Richard Edward Stockton
born Richard Edward Stokvis
Dick Stockton burst into national prominence during the 1975 World Series, when, as was the practice at the time, NBC added broadcasters from the two participating teams to its crew. Thus the Cincinnati Reds' Marty Brennaman and Ned Martin and Stockton from the Boston Red Sox announcing team got to work on a national stage. Martin was the Sox's radio play-by-play man, having worked in either radio or television for the team since 1961, while Stockton was in his first year of doing television broadcasts.
Born in Philadelphia, PA, Stockton grew up a New York Giants fan in Queens, NY. After attending Syracuse University, he began working in radio and television in his city of birth and within a short time was named sports director of KDKA-TV's Eyewitness News program in Pittsburgh, PA. In 1971, he moved to Boston, MA to work for the local NBC affiliate, WBZ, but soon left to take on various free lance assignments in the newly developing field of cable television. In 1974, he was persuaded by Gene Kirby, who had previously partnered with Dizzy Dean on the NBC Game of the Week, to audition for a vacancy as the Red Sox's television broadcaster. He had no baseball broadcasting experience at that point, and Kirby coached him thoroughly to get him ready for the audition, going over his mock broadcast tapes with a fine-tooth comb and pointing out what he should improve or correct. By the time the two had gone through seven tapes of games, Kirby was ready to recommend the young Stockton to the Red Sox brass, and he got the job.
He was coming in at a crucial time. The Red Sox had until then been broadcast on television on WBZ, which could carry a maximum of 60 games per season, given other programming commitments. In 1975, the contract moved to a UHF station, WSBK Channel 38, which could air many more games. His partner in the booth was Ken Harrelson, former Red Sox slugger who was also starting out in the business but would go on to an extremely long and successful career as an announcer as well. And the year was the magical 1975 season, which saw the Red Sox become the darlings of New England and make it all the way to the seventh game of the World Series. Thus, when he was tagged to help out on the NBC national telecasts in the Fall Classic, he was still a broadcasting rookie. It was the last year that NBC added local broadcasters to their series team (which otherwise was composed of Curt Gowdy, Joe Garagiola and Tony Kubek); starting in 1976, when NBC cut a deal with ABC to alternate World Series coverage and also share duties for the All-Star Game and League Championship Series, the two networks only used their own in-house announcers for the World Series. Brennaman thus joined the NBC booth for the games at Riverfront Stadium, and Stockton and Martin did so at Fenway Park (the Red Sox had insisted that both of their lead announcers be given the opportunity). As it turned out, Game 6, played at Fenway, is widely considered among the most thrilling baseball games ever staged, and Stockton had the honor to share its play-by-play with Gowdy, who was doing his last baseball broadcast. The audience for the game was 66 million, the fifth-largest sports television audience ever. Stockton became an overnight star.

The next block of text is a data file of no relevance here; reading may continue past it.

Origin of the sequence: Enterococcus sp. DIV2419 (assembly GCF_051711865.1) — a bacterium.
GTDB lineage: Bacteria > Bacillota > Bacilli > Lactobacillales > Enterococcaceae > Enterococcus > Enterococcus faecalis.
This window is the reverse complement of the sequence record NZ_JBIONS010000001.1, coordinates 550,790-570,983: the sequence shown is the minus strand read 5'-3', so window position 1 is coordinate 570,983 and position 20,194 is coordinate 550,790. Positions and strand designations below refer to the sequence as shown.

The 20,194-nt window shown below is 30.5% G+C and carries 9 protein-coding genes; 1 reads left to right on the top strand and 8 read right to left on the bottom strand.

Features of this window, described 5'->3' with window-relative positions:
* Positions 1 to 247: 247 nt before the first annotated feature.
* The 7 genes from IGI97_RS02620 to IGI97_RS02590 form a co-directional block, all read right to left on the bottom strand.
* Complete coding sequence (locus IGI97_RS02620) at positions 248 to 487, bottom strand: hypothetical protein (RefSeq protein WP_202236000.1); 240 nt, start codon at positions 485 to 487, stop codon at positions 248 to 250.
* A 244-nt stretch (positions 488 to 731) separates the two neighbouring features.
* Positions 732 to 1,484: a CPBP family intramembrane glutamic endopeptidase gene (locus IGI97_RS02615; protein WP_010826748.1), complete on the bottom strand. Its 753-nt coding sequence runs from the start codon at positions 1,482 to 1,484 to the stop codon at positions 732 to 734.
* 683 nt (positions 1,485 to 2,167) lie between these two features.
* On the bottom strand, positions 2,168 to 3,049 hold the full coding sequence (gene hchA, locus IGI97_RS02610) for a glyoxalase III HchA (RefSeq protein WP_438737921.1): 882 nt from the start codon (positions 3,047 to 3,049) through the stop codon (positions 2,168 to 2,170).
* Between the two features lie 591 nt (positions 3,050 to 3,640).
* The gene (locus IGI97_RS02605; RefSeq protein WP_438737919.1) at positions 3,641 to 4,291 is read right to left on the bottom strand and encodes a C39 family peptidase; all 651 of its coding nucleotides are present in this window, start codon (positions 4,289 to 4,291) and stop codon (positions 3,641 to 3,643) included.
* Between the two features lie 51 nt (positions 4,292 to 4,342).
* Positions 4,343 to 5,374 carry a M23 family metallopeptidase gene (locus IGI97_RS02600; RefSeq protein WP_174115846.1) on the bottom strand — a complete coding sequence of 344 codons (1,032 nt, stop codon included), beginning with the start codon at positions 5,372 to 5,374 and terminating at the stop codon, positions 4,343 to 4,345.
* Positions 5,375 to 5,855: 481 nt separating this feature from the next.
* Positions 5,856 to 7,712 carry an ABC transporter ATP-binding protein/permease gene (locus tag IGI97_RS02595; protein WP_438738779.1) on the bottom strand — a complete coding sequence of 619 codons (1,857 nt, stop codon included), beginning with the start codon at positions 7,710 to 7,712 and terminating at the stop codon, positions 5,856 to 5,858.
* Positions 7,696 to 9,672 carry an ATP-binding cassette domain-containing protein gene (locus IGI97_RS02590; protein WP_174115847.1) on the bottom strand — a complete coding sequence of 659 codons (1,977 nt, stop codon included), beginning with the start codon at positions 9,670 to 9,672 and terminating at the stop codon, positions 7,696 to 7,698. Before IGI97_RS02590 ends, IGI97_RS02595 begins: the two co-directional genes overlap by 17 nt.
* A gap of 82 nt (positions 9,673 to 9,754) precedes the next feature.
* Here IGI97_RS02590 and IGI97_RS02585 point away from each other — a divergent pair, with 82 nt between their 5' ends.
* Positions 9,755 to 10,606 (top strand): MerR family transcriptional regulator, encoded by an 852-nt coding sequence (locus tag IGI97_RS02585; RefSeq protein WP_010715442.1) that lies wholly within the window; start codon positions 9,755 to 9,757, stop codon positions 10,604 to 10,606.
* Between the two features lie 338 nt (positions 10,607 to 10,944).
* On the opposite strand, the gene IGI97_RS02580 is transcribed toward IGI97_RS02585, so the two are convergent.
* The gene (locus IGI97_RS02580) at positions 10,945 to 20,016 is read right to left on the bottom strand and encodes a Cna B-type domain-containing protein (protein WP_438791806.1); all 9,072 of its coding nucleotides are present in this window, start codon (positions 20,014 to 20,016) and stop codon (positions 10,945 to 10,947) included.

He continued as the Red Sox's lead television announcer until the end of the 1978 season, his final game being the epic one-game playoff loss to the New York Yankees. During the Sox's late-season collapse, he had endured a lot of criticism, as New England's collective nerves had been frayed by watching the team's seemingly insurmountable 14-game lead turn into a three-and-half-game deficit. After the season, he decided to join CBS. However, he no longer broadcast baseball for a long spell, working instead on NFL and NBA telecasts, and as host of the Saturday afternoon Sports Spectacular. He finally returned to baseball in 1990, when CBS bought the rights to the "Game of the Week", forming a tandem with former pitcher Jim Kaat as the network's second pair of announcers. In 1994, he moved to Fox Sports after CBS lost its rights to broadcast NFL games to the then-upstart network. He also covered various and sundry other sports, included the Olympic Games. In 2003, after Fox had bought rights to baseball games, he once again became the announcer on the second team covering the "Game of the Week", an arrangement that lasted for a decade, before FOX decided to go with younger announcers.
- Curt Smith: "Dick Stockton", in Bill Nowlin and Cecilia Tan, ed.: '75:The Red Sox Team that Saved Baseball, SABR, Phoenix, AZ, 2015, pp. 257-268. ISBN 978-1-933599-97-7